After removing the extremist organization Mojahedin-e-Khalq (MEK) from its list of terrorist organizations in 2012, the US State Department has been unsuccessfully trying to move militants from this group out of Iraq and closer to sites that are being readied for future armed hostilities.
Washington seems to feel that Romania would be an auspicious location for 3,000 of these militants, specifically the city of Craiova, which is located near the Bulgarian border. Massoud Khodabandeh, who was previously a highly placed leader within the Mojahedin-e-Khalq, referred to the Bulgarian press in his claims that the issue of their resettlement was discussed during the meeting between the American secretary of state, John Kerry, and the Romanian foreign minister, Titus Corlatean, in Brussels in early December 2013.
Early last year, Albania and Germany announced their willingness to accept a few hundred of the 3,000 fighters. However, the MEK insists that all the members of the group be resettled together in one area, something to which the governments of these countries have not been prepared to agree.
Despite Hillary Clinton’s decision to the contrary, the MEK is still considered a terrorist organization in Iraq and Iran. Iraq’s Shiite government, which rose to power after the US invasion in 2003, has an adversarial relationship with the members of the Mojahedin-e-Khalq and insists that any countries that provide the group with support also be willing to accept its members for resettlement within their own borders.
At present, MEK militants are being housed at a former American military base near Baghdad, and their camp has more than once been the target of rocket attacks in recent months (the latest incident was on Dec. 27, 2013). Mojahedin-e-Khalq militants blame the Iraqi authorities for the attacks, but the latter have denied any involvement.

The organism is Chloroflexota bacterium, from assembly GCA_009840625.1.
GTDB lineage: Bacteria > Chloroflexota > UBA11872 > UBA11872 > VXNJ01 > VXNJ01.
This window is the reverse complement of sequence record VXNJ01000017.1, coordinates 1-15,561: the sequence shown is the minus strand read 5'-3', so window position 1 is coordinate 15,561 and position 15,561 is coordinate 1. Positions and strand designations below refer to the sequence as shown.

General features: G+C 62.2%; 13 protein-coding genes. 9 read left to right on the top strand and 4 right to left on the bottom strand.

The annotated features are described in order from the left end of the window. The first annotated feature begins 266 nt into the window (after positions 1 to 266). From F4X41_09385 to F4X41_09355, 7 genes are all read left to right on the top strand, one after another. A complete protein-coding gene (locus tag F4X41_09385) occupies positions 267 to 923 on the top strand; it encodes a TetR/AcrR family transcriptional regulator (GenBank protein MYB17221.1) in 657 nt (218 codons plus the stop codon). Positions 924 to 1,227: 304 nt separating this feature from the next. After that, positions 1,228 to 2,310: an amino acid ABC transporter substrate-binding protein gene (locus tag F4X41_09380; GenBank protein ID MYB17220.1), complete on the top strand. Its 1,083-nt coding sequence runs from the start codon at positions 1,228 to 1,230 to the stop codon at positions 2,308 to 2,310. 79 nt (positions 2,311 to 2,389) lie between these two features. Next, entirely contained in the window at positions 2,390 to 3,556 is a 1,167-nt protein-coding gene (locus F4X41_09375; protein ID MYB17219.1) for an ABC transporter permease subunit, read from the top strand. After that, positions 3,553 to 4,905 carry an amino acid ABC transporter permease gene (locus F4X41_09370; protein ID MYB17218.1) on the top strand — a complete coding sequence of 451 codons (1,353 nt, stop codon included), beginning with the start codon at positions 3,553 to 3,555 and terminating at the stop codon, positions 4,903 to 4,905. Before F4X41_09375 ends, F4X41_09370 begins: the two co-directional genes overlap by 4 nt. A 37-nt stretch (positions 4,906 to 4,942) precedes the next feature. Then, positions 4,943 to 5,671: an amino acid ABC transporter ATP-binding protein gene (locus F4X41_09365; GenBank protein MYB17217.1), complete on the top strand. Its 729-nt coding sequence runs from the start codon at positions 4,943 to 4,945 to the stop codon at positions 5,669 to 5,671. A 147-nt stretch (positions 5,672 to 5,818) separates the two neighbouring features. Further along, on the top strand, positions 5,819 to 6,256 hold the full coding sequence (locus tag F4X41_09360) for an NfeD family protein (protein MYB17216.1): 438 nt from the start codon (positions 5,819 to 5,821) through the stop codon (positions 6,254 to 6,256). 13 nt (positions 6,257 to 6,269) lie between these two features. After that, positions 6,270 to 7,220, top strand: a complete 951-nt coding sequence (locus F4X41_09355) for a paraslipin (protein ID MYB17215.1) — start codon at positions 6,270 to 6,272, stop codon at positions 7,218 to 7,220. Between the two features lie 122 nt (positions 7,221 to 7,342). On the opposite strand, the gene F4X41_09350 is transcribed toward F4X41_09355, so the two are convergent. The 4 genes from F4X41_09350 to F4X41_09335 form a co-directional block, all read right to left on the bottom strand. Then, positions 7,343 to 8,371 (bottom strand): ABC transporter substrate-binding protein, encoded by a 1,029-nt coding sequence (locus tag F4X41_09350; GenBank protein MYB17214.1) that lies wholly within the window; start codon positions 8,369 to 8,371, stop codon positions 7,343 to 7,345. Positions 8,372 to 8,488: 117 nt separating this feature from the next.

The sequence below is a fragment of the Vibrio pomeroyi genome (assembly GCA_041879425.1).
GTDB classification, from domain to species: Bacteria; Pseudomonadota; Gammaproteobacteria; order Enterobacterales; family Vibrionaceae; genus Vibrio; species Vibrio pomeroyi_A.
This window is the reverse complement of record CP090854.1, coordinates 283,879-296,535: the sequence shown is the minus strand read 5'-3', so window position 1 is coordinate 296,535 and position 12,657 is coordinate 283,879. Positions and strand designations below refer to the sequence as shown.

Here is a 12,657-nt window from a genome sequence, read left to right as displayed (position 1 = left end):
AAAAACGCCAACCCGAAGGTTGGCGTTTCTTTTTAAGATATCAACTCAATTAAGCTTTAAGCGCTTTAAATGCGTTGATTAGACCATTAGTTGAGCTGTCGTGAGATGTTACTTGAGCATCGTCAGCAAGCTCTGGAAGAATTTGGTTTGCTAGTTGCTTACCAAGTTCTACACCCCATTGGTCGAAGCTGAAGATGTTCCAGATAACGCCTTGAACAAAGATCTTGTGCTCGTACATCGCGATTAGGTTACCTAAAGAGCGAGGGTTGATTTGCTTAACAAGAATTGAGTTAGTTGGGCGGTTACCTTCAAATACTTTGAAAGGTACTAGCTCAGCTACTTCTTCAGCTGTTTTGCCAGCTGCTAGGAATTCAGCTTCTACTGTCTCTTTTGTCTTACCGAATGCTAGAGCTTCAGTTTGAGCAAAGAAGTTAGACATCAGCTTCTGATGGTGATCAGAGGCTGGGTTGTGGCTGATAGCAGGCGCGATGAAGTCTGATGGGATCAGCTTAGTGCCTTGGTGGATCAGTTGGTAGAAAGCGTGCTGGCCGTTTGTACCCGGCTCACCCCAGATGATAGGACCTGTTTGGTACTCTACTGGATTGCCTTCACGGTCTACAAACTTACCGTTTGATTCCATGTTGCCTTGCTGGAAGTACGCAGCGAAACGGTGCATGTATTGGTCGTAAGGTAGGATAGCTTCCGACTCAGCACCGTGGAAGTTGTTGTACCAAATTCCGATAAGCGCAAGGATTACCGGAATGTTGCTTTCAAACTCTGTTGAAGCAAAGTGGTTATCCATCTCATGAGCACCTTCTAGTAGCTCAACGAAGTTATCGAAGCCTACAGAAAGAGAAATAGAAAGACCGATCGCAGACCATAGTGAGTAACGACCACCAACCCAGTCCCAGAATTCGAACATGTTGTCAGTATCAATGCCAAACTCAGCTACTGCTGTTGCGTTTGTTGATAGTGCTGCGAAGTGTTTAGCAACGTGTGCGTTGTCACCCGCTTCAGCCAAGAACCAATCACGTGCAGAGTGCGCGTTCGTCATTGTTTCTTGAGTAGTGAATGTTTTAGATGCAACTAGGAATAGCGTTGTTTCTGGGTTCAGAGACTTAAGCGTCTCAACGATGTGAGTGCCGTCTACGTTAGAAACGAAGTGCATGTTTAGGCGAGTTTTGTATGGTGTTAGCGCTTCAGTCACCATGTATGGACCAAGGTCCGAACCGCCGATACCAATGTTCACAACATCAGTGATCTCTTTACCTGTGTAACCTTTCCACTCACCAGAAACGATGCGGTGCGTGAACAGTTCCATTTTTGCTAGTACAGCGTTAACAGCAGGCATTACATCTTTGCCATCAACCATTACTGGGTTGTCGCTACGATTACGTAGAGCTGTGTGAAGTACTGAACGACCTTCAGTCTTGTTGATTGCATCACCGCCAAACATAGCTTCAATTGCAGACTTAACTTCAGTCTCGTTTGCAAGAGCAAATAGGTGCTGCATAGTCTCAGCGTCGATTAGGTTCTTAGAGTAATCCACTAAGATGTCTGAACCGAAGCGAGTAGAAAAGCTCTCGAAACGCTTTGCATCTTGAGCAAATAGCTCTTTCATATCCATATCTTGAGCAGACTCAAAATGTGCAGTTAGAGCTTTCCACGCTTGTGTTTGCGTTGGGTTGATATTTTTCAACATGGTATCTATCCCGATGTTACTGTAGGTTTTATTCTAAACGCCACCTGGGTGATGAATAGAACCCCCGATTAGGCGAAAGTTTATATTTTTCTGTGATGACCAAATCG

Who is the Mojahedin-e-Khalq?
The MEK is a militant organization that is waging an armed struggle against the Iranian regime. The group has been responsible for the deaths of about 50,000 people, including the assassination of the president, prime minister, and dozens of senior Iranian officials. After its relocation to Iraq in 1986, Saddam Hussein often received assistance from the organization’s members during the Iran-Iraq war and also employed them to suppress the Kurdish separatist movement.
From the beginning of the US campaign against Saddam Hussein, the organization became a focus of interest of the American government. In 1994 the State Department sent Congress a damning 41-page report conclusively proving the MEK’s status as a terrorist organization, and as a result, the group was included in the State Department’s 1997 list of terrorist organizations. The report specifically stated, “It is no coincidence that the only government in the world that supports the Mujahedin politically and financially is the totalitarian regime of Saddam Hussein.”
After the American military invasion in 2003, the group came under US control. The MEK actively lobbied to be removed from the official list of terrorist organizations, and the US put its members to use as part of America’s clandestine commando operations against Iran.
It has now emerged that the Bush administration secretly brought members of the MEK to the US for military training that included signals intelligence and other skills related to covert espionage. Presumably the program ended just before the Obama administration took office. Apparently, the MEK was then placed under the control of Mossad, which utilized it to kill Iranian nuclear scientists. Thanks to an article by Justin Raimondo, the writer and founder of the Antiwar.com website, the group was dubbed “Hillary’s Terrorists.”
It is obvious that the Mojahedin-e-Khalq is not a peaceful organization. In fact, it would be better compared to the Taliban, Al-Qaeda, or Jubhat al-Nusrah, other groups which also enjoyed the tacit support of the United States until they became too unruly. In addition, Syria, Iraq, and Afghanistan have still been unable to extricate themselves from the aftermath of the MEK’s activities within their borders.
One can only guess at what awaits Romania should this army of 3,000 militants come calling at its door. Harboring so many fighters so close to Ukraine, a country that has been afflicted with EuroMaidan fever for the past month and a half, could pave the way for any number of coercive scenarios for regime change.
Source in Russian: Regnum
Translated with abridgments by ORIENTAL REVIEW